Mexican Health Insurance and a Canadian Passport

Yesterday was my annual visit to the offices of IMSS to pay for my Mexican health insurance. When I began the process more than 15 years ago, it took the entire day. An hour or two in one line for one thing, and the process repeated until I was paid up and shakily on my way home, hours later, to recuperate from the barrage of baffling Spanish thrown at me and all around me.

Yesterday, in and out, including travel time, walking to the bank and back, getting copies made, getting copies remade until it was right, and back home, total time: 90 minutes. Gotta love it, AND the fees only went up 800 pesos for the entire year; between 60 and 70, the increase was close to 20% per year. One of two major annual things accomplished.

The other is still in limbo or roughly translated into Spanish en trámite. My passport.

Talk about taking an entire day! Everything has to be done online, including the form-filling and appointment-making. There is a phone number for the Canadian Consulate, but by the time you enter all of the “press 2 for English,” “Press 4 if it’s an emergency,” you will receive the robot voice saying you have timed out and to please try again. So, back online to make an appointment to turn in all my completed forms, photos, and my unexpired passport.

That particular kind of consular service requires a half-hour appointment. I had another week to wait before one of those was available. I received my appointment time verification with an admonishment to be there 15 minutes prior AND if I was late, it could mean redoing the process.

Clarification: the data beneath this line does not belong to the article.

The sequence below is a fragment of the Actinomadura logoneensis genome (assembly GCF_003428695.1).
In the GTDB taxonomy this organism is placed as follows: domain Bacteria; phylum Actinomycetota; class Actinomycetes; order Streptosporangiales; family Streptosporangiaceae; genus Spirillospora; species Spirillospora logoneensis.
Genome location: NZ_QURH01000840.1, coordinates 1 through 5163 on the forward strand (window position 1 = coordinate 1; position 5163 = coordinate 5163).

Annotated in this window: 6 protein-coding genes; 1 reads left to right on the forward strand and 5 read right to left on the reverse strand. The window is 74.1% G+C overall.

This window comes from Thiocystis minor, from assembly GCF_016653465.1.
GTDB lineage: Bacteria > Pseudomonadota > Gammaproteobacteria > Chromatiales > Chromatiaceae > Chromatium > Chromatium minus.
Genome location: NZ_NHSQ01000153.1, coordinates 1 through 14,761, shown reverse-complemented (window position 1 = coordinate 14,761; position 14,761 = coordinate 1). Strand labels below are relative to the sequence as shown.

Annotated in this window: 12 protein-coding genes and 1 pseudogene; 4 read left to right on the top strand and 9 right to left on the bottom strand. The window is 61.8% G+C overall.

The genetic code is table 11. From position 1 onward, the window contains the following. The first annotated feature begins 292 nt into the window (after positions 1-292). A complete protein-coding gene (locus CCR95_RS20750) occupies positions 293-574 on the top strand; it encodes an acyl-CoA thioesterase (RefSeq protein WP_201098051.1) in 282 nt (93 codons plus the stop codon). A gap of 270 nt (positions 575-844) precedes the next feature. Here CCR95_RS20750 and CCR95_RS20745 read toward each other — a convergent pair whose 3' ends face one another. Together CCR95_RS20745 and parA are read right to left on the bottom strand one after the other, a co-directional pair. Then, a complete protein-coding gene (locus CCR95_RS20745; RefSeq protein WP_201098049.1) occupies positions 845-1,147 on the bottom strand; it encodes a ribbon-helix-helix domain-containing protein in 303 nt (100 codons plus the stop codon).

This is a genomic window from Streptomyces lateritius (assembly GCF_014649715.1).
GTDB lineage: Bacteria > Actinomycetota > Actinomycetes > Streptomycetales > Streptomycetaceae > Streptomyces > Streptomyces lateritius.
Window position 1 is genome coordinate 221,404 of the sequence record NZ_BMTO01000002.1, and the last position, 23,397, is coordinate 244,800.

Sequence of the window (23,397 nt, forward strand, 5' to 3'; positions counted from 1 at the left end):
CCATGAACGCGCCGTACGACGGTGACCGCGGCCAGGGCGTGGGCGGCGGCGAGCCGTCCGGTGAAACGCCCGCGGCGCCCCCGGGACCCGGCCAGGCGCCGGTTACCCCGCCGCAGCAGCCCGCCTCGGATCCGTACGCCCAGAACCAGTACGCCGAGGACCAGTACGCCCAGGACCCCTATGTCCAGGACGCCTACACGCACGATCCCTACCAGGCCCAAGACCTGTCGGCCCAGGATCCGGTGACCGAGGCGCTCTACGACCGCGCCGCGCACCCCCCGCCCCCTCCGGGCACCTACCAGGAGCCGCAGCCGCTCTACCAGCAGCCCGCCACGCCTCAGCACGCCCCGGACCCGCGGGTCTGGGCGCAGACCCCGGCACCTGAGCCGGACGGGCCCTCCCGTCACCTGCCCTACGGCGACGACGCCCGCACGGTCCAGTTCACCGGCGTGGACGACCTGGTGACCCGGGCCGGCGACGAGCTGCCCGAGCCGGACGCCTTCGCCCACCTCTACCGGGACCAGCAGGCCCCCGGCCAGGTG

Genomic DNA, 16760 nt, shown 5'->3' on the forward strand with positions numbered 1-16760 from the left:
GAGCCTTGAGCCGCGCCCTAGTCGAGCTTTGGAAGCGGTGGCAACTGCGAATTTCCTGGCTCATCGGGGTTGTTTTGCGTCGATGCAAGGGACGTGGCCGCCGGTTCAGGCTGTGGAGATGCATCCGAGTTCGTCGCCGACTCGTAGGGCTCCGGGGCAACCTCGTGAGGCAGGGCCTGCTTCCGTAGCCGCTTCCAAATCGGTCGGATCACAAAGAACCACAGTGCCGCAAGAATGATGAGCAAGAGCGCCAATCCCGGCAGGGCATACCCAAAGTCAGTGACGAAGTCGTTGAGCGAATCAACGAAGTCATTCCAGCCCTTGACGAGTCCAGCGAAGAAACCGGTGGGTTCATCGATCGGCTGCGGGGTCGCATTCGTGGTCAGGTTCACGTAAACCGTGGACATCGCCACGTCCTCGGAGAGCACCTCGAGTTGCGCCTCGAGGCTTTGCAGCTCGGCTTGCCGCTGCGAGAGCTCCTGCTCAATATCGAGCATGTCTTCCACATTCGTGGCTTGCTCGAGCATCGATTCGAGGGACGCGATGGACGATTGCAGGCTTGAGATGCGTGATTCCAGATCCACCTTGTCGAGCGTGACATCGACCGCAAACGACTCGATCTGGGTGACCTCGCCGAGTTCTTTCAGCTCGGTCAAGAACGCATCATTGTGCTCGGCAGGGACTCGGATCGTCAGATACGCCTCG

I chugged up the stairs as fast as I could and arrived at the Consulate door at 11:17, two minutes late. The handsome guard cracked the door checked my confirmation number (which I had to print out either mechanically or from a printer – a screenshot would not be valid as cell phones are often not allowed in Consular offices), and said I would be called at the right time. He locked the door and returned to his chair. I looked around – no place to sit, so I stood right outside the Consular door and watched the traffic on the highway until 11:20, when the guard opened the door, motioned me inside while snapping on a brand new pair of surgical gloves. He smiled and told me to place my purse and papers into the bin on his desk. After this, he gleefully motioned me through the metal detector, gloves on nice and snug.

He said, “Now I will search your….purse. Is that okay?” I could not have been more relieved. My bottle of water was detained, as was my cell phone – it went into its own little safe, and the key was buried in my hand. There were chairs to sit on – a blessing and at 11:30, precisely, I was ushered into a tiny room with a single chair, a ledge with one of those pass-throughs common in prisons for meals and a window into an equally small office on the other side of the presumably bullet-proof glass.

A young woman entered, greeted me in French, asked for my papers to be sent through all at once, checked them, gave me instructions on what would happen when my passport was ready to be picked up (appointment instruction details would be sent via email) in approximately three weeks and to have a nice day—total time spent in the teeny box-like office – 5 minutes.

No extra words were expended, not even Muzak, to break the bullet-proof quiet efficiency. The warm, fuzzy, welcoming Canada of my youth is gone.